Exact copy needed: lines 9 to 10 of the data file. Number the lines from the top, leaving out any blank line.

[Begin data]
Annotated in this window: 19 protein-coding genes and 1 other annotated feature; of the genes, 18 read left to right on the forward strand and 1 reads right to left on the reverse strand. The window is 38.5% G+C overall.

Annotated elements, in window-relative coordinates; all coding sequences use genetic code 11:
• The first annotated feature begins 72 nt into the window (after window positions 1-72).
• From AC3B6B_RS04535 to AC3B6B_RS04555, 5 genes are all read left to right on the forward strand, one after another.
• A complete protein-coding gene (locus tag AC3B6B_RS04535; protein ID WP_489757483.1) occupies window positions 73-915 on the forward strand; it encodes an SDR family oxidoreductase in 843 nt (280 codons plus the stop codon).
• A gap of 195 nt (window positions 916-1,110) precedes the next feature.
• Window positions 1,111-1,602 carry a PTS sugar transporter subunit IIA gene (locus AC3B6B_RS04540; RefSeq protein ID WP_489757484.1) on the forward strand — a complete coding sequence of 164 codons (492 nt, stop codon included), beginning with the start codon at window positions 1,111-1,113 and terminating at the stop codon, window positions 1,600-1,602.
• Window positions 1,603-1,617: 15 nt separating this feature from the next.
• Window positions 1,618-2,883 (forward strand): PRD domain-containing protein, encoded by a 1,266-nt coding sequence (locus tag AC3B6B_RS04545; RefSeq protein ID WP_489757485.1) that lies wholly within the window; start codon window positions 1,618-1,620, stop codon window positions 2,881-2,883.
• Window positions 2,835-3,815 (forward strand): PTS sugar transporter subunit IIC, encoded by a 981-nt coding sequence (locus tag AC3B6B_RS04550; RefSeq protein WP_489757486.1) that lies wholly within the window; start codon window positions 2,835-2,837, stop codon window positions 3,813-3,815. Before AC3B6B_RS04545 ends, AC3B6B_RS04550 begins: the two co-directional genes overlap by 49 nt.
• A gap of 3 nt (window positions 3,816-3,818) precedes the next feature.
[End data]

• Window positions 1,618-2,883 (forward strand): PRD domain-containing protein, encoded by a 1,266-nt coding sequence (locus tag AC3B6B_RS04545; RefSeq protein ID WP_489757485.1) that lies wholly within the window; start codon window positions 1,618-1,620, stop codon window positions 2,881-2,883.
• Window positions 2,835-3,815 (forward strand): PTS sugar transporter subunit IIC, encoded by a 981-nt coding sequence (locus tag AC3B6B_RS04550; RefSeq protein WP_489757486.1) that lies wholly within the window; start codon window positions 2,835-2,837, stop codon window positions 3,813-3,815. Before AC3B6B_RS04545 ends, AC3B6B_RS04550 begins: the two co-directional genes overlap by 49 nt.